Reverse culture shock.
It’s mostly worn off now, but for a good few months there, I was finding myself having a little difficulty re-adjusting to Western cultural norms.
Girls in really short skirts in the street made me want to rush over and cover them up whilst shrieking ‘does your father know you’re out dressed like this?’
Obviously I didn’t actually do that, but it gave me a jolt every time I saw people effectively having forgotten to put their trousers on out on the street. This has been particularly bad in Canada, where this season it’s all about short shorts of the most unseemly sort. Leg – a lot of leg – is visible everywhere.
In March I stood in a kitchen in Toronto, picked up a glass and without thinking headed to the tap and asked my pal ‘I can drink the water here, can’t I?’
He launched into a long, and impassioned debate (entirely with himself, I might add) on how fracking was wrecking the water table and releasing lots of hard elements into the water and that he most definitely wasn’t going to be drinking the water and I probably shouldn’t either.
I stood there slack limbed with jet lag, staring like a goz-eyed fool and eventually managed to murmur ‘er, I was more thinking about cholera, or even typhoid. I can’t get that from the water here, can I?’
He pulled himself together, looked a bit confused and said, ‘No, you’re good on the cholera front. We’ve been mostly cholera free for 250 years’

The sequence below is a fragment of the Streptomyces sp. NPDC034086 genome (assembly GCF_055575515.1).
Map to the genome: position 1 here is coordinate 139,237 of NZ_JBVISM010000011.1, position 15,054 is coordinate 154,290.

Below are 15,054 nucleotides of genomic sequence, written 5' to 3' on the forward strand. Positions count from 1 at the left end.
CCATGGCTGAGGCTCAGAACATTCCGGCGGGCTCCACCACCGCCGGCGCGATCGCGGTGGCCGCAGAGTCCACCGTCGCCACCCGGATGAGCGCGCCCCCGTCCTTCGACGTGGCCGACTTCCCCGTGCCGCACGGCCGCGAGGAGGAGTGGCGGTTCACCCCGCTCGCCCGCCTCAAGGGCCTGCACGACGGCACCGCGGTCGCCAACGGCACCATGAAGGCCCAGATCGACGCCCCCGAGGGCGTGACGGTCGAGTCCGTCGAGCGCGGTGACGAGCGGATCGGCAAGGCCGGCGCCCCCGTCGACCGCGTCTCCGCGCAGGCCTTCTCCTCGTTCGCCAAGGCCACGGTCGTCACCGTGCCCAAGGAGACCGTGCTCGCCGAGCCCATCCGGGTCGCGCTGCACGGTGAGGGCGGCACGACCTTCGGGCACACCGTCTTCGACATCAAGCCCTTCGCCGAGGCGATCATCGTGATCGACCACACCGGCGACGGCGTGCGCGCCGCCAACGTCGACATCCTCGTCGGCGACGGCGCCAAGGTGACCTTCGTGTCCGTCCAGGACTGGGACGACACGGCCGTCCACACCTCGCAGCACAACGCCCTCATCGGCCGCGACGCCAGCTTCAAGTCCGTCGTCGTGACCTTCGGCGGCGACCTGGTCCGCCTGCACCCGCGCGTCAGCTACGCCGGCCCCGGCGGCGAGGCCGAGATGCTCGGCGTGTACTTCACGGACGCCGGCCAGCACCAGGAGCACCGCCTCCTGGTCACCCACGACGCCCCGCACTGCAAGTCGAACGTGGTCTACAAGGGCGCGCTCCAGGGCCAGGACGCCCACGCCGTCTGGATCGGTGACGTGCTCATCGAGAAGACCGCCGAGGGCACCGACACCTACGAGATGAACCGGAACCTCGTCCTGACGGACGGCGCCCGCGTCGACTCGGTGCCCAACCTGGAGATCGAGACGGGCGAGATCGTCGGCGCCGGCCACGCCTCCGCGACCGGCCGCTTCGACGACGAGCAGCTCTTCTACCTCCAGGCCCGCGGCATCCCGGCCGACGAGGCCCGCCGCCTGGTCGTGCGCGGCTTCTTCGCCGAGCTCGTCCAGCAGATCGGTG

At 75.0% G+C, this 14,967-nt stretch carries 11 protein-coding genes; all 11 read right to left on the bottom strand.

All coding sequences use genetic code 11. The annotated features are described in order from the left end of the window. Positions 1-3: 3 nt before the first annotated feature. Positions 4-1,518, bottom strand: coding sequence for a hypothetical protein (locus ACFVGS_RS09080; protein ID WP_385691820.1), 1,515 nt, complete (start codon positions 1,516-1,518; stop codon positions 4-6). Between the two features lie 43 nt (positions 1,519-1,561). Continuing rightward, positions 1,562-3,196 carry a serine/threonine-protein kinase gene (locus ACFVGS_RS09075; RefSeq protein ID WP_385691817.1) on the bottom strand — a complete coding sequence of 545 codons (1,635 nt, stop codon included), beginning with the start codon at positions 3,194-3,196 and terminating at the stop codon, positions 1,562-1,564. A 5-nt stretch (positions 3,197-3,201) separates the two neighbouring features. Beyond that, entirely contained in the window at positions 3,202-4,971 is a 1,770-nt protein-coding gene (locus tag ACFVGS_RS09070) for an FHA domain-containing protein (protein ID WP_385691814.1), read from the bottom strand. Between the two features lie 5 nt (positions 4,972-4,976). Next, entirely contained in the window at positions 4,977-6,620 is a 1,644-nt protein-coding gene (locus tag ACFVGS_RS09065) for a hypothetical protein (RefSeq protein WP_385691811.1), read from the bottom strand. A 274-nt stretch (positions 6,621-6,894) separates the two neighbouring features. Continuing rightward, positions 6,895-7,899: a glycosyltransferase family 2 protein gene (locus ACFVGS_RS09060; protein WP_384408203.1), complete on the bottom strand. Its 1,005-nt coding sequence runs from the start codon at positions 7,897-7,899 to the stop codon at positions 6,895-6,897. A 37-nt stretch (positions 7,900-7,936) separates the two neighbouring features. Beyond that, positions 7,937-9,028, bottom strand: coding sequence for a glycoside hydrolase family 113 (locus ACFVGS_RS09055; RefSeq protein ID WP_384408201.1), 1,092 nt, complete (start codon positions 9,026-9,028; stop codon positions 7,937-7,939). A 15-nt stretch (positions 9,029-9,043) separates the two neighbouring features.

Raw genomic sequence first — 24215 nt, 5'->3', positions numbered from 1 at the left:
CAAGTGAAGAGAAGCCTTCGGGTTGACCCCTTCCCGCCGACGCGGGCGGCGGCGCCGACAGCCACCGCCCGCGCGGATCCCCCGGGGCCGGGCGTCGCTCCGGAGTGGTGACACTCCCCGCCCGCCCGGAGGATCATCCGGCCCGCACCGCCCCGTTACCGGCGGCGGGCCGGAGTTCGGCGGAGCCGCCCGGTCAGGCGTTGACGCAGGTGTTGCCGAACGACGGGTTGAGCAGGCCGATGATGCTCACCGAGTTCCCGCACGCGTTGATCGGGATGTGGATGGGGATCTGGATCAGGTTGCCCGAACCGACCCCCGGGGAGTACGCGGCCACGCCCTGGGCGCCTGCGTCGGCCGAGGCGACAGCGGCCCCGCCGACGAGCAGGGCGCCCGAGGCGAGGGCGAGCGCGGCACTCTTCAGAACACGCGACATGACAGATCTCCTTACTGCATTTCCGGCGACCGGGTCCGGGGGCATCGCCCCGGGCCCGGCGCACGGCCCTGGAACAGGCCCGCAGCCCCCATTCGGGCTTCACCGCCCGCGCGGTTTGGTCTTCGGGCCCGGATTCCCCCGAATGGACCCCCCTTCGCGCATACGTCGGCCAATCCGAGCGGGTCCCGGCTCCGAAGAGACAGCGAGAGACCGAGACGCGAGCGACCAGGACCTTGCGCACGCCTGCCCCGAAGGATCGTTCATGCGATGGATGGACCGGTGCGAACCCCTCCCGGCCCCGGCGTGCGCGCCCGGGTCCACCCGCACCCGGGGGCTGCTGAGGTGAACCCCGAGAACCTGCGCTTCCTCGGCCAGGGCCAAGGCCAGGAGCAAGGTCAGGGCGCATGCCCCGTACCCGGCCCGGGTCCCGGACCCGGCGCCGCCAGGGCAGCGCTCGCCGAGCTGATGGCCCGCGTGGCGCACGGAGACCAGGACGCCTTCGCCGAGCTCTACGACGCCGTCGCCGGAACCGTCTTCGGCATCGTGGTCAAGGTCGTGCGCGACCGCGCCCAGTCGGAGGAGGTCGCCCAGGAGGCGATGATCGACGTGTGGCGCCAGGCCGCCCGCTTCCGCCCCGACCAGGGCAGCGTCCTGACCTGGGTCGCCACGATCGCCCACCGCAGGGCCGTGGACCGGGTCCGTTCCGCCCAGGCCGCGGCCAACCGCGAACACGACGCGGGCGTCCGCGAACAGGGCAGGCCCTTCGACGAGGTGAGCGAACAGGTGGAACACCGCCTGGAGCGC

Righto. I’ll be drinking tap water with impunity, then.
When I was back again in April, after my trip to Costa Rica, I walked out of a bar downtown, looked up at part of a particularly well lit building and thought, oh a mosque. Which on second glance… turned out to be the CN Tower.
Which, as you can see, is most definitely not a mosque and to anyone round here is, instead, a much loved and iconic building – and not in anyway to be confused with a mosque. My pal just looked at me like I was mad. I get that a lot.
A small addendum to this being that last week I was telling another pal this story as we drove past it and he started shrieking, ‘My god you’re right, the top bit DOES look like a mosque’. What makes that odd? He’s Muslim, Indian, based in Toronto and only noticed when I mentioned it. Just me then.
Culture shock is bad. Reverse culture shock is just confusing.
Sometimes I find myself still converting prices back into dollars… when I’m actually already working in dollars. So I’m making some weird complex calculation that doesn’t have any reason to be done. And is by it’s very nature, wrong.
But I’m mostly through the culture shock now, though I do still feel slightly daring brushing my teeth with the water from the tap. Cholera fear runs strong with me after all that time in Africa. So the fear triggers pretty easily, despite having been vaccinated against it.
Same with typhoid – last year 8 of my friends in India got it. Lets consider that, again EIGHT people I know got an illness that has a perfectly good vaccine available. The one I had lasts for 10 years, but instead, most people there don’t get vaccinated. And this last year, a lot of people were really very ill as a result. People who can definitely afford to be vaccinated.
Anyway, that makes me a little skittish around water, mosquitos or feverish people who might spread unpleasant illnesses. There is, however, no excuse for mistaking national iconic buildings for mosques.
And on that note, I shall leave you till next week
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